Notes: Summary We examined the competitive effects of two annual species on soil water potential and blue oak (Quercus douglasii Hook & Arn.) seedling growth and water relations. Two densities of the annual grass Bromus diandrus (Roth.) (100/dm2, 3.6/dm2) and one density of the annual forb Erodium botrys (Cav.) (3.6/dm2) comprised plant neighborhoods around the oak seedlings grown in 1 m deep boxes. Rates of soil water depletion differed among neighborhoods. Soil in the Erodium neighborhoods dried significantly more slowly than did soil in the Bromus neighborhoods at either density. Differences in the rates of soil water depletion were correlated both with the 30% lower root biomass developed by Erodium, and the lower water extraction rates of Erodium relative to Bromus roots at constant root biomass. These results suggest that the annual species are not equivalent competitors for water: fibrous grass roots had greater competitive effect than did forb tap-roots. In a control container without an annual neighborhood, soil water potentials remained high for the duration of the experiment. Oak seedling emergence and growth responses were significantly affected by annual plant density. High density of annual plants suppressed oak root growth and shoot emergence. Only 20% of the acorns planted in high density Bromus neighborhoods showed aboveground shoot growth; 56% of those planted in low density Bromus or Erodium emerged. Ninety percent emerged in the control box. Relative growth rates of oak seedling roots and shoots were directly dependent on soil water potentials. Soil water was also closely correlated with oak seedling predawn water potentials and gas conductance measurements. Higher soil water potentials greater dry weights, and longer growing seasons were found for oak seedlings in the Erodium neighborhood and the container with no annuals than in Bromus neighborhoods of either density. These results suggest that competition for soil water with introduced annual species contributes to the increased rate of blue oak seedling mortality currently observed in California woodland systems.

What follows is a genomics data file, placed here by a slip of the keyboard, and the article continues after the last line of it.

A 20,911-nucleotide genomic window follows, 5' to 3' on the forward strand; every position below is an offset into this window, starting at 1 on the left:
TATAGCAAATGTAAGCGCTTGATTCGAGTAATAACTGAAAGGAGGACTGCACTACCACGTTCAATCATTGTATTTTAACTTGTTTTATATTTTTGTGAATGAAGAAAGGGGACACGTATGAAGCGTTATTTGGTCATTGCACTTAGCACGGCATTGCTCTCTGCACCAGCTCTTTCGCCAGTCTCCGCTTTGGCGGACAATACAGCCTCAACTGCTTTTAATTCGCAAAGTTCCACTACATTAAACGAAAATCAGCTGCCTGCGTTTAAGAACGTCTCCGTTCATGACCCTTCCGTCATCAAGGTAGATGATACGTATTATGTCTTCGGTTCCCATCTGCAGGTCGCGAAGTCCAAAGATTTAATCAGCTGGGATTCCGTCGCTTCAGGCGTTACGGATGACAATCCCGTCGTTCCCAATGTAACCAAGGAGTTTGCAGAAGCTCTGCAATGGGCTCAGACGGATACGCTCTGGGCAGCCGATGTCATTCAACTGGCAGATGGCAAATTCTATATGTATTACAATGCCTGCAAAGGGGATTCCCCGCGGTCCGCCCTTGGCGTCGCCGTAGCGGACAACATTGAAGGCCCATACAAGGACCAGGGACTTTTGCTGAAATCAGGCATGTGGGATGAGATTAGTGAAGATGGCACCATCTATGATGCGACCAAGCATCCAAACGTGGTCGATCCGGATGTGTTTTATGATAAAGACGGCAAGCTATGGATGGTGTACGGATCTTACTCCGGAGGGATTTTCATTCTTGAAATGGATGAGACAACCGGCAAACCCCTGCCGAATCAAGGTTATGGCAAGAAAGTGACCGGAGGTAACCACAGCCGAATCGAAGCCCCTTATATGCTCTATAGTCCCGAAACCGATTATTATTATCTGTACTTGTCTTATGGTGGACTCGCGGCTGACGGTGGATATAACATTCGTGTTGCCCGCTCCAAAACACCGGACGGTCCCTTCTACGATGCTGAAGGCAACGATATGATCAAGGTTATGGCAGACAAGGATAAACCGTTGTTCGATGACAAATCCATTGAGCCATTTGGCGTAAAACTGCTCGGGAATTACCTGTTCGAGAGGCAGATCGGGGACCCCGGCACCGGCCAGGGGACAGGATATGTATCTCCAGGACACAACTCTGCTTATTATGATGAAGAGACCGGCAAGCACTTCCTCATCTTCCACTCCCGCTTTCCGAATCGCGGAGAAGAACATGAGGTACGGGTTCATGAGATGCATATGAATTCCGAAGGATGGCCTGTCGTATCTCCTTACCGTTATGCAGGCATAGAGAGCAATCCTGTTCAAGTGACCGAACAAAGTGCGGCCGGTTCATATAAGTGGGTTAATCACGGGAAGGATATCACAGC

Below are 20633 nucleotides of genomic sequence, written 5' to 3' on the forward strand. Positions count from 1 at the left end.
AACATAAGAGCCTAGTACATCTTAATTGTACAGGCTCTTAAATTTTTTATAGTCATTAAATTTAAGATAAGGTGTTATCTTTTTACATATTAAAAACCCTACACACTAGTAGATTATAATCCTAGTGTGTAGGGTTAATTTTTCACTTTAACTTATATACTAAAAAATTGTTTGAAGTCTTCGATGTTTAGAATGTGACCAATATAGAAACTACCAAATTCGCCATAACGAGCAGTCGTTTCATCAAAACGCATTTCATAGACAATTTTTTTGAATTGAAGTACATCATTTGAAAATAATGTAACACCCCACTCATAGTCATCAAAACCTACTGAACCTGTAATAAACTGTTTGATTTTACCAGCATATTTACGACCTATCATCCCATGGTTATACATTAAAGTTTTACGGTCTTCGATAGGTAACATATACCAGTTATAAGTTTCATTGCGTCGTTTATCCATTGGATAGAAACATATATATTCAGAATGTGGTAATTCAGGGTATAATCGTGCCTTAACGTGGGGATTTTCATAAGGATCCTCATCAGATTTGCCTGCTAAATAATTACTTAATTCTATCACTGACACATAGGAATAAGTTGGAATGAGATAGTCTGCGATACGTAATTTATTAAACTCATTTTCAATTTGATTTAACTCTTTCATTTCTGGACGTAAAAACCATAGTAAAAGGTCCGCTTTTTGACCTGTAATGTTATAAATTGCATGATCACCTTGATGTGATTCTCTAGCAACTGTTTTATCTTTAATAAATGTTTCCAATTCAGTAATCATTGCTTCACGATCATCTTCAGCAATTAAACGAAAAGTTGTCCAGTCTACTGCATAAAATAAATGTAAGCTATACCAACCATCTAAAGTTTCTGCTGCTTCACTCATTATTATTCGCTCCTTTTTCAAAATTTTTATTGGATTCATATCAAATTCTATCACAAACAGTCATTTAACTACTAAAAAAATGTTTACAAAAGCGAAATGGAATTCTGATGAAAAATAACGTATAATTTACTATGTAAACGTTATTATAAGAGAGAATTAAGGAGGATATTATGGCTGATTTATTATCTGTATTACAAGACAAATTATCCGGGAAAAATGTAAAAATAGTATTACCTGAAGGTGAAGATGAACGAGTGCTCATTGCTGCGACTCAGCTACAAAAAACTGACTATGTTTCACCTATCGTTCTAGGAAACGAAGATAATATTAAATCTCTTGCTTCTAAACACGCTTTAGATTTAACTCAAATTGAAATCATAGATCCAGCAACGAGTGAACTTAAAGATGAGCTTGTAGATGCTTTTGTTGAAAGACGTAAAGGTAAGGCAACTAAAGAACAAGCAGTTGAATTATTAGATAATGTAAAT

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  • 3
    ISSN: 1432-1939
    Keywords: Soil nitrogen competition ; Competitive interactions ; Oak savannas ; Annual and perennial grasses ; Quercus
    Source: Springer Online Journal Archives 1860-2000
    Topics: Biology
    Notes: Summary The spatial overlap of woody plant root systems and that of annual or perennial grasses promotes competition for soil-derived resources. In this study we examined competition for soil nitrogen between blue oak seedlings and either the annual grassBromus mollis or the perennial grassStipa pulchra under controlled outdoor conditions. Short-term nitrogen competition was quantified by injecting15N at 30 cm depth in a plane horizontal to oak seedling roots and that of their neighbors, and calculating15N uptake rates, pool sizes and15N allocation patterns 24 h after labelling. Simultaneously, integrative nitrogen competition was quantified by examining total nitrogen capture, total nitrogen pools and total nitrogen allocation.Stipa neighbors reduced inorganic soil nitrogen content to a greater extent than didBromus plants. Blue oak seedlings responded to lower soil nitrogen content by allocating lower amounts of nitrogen per unit of biomass producing higher root length densities and reducing the nitrogen content of root tissue. In addition, blue oak seedlings growing with the perennial grass exhibited greater rates of15N uptake, on a root mass basis, compensating for higher soil nitrogen competition inStipa neighborhoods. Our findings suggest that while oak seedlings have lower rates of nitrogen capture than herbaceous neighbors, oak seedlings exhibit significant changes in nitrogen allocation and nitrogen uptake rates which may offset the competitive effect annual or perennial grasses have on soil nitrogen content.